Author: Bryan Newsome
Reviewer: Ian Elliot
This is a rare "beginner's" book because it actually does try to talk to the complete beginner. It covers very basic ideas such as what is a variable, data types and so on. But does it try to cover too much?
Although this is indicated as a first edition it is in fact an update on Beginning Visual Basic 2010. The book now only has one author and it is now down to 16 chapters.
There is also a tendency to tell the reader everything there is to know about a topic. For example, when the Visual Studio IDE is being introduced a complete list of toolbar icons and their meaning is given. In most cases the beginner can ignore the majority of toolbar icons and simply concentrate on understanding the few that are needed to create a program. In short there is far too much information for a beginner struggling to understand the basics. The final straw is that there is a section on Hungarian notation which certainly isn't "must know" information if you are trying to write a "hello world".
What this means is that it takes a very long time to get to the usual Hello World program, which is also more complicated than it needs to be, involving a button and a textbox and lots of explanation of things on the way. There is also a lot of initial history of Microsoft, Basic, Windows, and the whole .NET project in Chapter 2 which simply gets in the way - it would make a good appendix or other optional reading but it simply slows the progress of the book. It is also a little dated given that Microsoft doesn't seem to regard .NET as a priority any more.
The book introduces each topic using a standard format. First we have a short motivating paragraph, then a section headed "Try it out" which is a step-by-step recipe for doing something and finally a How it works section. Again this is all very detailed and often goes into the deeper workings.
For example, in a very early discussion of data typing in chapter 3 we have an explanation of how dates are interpreted according to the locale settings. If a beginner is struggling with the difference between a number such as 10 and a string the looks the same, i.e. "10", and drowning under floating point number and integers in all their lengths, surely a discussion of the way a date format is set by the locale could be put off until later.
Chapter Four deals with the flow of control and control structures in general and the same comments apply. It's all explained in very simple terms but somehow it just looks complicated and its excessively complete for a beginners introduction.
From here we move on to data structures, an overview of creating a Windows application and using dialogs. In each case there is too much information for a beginner. For example the chapter on data structures starts with a gentle look at arrays and how they fit in with loops which is exactly what you need to tell a beginner but then goes into enumerations and collections. Notice that we haven't tackled classes and object yet so dealing with collections is a little on the early side.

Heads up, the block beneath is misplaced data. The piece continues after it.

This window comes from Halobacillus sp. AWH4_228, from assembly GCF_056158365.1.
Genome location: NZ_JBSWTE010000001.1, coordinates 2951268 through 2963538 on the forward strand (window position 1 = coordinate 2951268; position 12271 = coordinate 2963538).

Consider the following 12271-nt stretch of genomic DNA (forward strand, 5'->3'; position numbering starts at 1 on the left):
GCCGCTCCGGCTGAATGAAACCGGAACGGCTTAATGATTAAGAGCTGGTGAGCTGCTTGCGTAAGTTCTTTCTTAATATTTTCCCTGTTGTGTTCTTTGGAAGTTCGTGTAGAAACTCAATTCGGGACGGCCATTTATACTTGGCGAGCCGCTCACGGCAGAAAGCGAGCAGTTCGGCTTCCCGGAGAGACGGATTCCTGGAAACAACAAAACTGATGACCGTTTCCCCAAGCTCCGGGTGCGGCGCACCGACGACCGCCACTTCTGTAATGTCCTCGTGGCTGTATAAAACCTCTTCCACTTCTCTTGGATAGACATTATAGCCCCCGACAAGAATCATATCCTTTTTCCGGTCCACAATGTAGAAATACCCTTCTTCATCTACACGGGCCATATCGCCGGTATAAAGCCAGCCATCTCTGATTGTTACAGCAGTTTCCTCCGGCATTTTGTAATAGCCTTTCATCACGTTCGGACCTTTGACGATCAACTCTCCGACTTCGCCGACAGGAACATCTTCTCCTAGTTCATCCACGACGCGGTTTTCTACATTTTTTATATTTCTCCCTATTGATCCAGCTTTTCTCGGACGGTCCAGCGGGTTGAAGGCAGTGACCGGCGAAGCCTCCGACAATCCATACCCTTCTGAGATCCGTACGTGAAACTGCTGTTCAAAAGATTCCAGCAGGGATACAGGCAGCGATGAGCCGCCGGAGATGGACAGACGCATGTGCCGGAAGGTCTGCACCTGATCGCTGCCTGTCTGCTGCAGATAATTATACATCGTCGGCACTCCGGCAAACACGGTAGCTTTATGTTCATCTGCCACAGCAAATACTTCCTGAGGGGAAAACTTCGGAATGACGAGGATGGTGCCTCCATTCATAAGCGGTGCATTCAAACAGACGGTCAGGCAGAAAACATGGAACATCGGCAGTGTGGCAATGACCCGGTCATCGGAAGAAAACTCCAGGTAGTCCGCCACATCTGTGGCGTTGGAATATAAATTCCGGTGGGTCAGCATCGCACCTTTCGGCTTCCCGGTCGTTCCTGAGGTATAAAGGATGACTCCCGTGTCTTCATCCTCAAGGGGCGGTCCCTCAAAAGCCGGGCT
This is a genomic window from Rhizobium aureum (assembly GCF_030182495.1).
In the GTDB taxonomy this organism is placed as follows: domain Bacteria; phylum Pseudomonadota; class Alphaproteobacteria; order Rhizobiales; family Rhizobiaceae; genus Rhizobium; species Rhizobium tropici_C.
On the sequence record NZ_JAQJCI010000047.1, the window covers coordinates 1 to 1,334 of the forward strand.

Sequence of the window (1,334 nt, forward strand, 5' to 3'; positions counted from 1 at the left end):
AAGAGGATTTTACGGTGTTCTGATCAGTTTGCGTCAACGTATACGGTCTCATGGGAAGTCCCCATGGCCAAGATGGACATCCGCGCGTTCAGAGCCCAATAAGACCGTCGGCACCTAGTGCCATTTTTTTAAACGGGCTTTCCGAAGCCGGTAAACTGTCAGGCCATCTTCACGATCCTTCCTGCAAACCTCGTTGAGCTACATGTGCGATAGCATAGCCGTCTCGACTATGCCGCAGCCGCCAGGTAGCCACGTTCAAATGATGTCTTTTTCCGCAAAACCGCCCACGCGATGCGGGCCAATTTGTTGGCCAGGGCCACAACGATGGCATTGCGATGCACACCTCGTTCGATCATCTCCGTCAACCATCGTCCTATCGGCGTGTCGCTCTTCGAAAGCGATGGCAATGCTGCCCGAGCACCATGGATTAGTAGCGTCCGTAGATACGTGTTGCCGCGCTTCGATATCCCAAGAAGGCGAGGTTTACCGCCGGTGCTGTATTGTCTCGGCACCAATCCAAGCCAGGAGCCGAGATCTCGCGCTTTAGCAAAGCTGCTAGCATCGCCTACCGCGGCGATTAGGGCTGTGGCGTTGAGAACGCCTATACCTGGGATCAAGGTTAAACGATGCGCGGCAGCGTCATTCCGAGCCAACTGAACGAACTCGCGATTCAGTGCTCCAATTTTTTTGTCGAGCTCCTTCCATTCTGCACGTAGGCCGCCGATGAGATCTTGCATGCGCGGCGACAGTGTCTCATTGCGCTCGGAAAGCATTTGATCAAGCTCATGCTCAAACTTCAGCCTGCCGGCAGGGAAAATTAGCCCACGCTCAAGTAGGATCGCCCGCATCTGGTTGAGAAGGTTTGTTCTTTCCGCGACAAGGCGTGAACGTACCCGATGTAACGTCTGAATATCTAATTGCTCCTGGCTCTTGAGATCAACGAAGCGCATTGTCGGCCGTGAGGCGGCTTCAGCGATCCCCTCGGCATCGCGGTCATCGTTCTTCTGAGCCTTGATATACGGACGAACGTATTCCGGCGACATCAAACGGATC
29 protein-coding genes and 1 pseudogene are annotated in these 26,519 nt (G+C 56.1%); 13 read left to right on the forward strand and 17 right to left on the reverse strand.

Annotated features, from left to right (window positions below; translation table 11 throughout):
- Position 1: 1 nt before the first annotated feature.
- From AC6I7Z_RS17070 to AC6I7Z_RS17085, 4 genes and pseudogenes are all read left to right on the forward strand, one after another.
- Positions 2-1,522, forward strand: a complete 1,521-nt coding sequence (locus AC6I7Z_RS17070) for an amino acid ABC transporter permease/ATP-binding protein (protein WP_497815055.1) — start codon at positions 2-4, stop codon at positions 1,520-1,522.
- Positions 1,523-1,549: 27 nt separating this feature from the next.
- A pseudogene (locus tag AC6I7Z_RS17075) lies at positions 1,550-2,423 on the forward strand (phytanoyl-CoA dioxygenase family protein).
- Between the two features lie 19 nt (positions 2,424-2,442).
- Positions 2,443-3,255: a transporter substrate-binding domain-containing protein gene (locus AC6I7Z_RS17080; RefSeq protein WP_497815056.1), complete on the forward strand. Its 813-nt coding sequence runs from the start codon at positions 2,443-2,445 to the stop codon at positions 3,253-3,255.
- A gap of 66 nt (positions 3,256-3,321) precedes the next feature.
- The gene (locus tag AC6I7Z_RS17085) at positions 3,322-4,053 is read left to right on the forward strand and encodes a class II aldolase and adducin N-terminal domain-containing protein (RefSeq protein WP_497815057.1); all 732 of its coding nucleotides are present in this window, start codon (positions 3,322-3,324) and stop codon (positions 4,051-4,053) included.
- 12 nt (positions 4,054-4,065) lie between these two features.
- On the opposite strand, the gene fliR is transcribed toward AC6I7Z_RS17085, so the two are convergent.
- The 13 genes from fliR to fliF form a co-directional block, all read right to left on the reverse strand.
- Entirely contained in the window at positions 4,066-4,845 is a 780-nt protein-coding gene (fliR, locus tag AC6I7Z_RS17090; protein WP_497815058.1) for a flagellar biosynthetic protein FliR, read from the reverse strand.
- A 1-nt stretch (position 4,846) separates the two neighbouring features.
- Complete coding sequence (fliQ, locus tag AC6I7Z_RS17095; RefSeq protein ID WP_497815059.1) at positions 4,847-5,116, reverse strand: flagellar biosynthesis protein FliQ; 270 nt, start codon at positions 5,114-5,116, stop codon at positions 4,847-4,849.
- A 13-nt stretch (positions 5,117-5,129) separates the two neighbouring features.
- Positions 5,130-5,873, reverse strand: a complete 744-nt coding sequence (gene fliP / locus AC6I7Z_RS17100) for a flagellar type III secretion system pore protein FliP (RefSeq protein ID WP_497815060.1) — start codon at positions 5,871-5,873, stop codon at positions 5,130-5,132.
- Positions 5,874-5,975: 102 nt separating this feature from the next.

Chapter 9 is about creating menus and 10 is on debugging. It would probably have been better to deal with these disconnected topics after Chapters 11 and 12 have introduced classes and objects. The two most difficult things a beginner has to learn about are flow of control and objects. In this book objects are not at the core of the approach as can be seen by the fact that they are introduced as late as chapter 10. Chapter 12 explains some advanced ideas by way of an extended example.
The final part of the book goes into a random collection of advanced topics which are valuable to the intermediate programmer but not really within the reach of the beginner. Chapter 13 is on SQL, 14 is on using SQL via ADO.NET. Chapter 15 is on building a dynamic web site; ASP .NET. All topics a beginner might have to learn but only if they actually want to work with a database, an ASP .NET web site etc. There are so many core topics that aren't covered by this book that it is a shame that the level has to ramp up so fast to cover these more exciting sounding topics.
The book closes with a chapter on deploying apps and a look at Windows 8, which indicates that might be just a little out of date already. This is forgivable, but why have a chapter on universal apps at all? It isn't enough to help and it doesn't really do anything for the beginner who is trying to learn VB.
This is an over-ambitious beginners book. If you are a real beginner then you will find it tough going unless you are prepared to put in a lot of time reading, digesting and trying things out. The alternative to the painstaking detail provided in this book is to tell the beginner the big ideas - make them make sense in a simple example and then let the beginner extrapolate.
If you are looking for a brute force approach to learning Visual Basic 2015 and have plenty of time to work at it then this book will work but there are better ways. The book might better suit a programmer wanting to move from another language to VB 2015 but this is probably a small audience these days.
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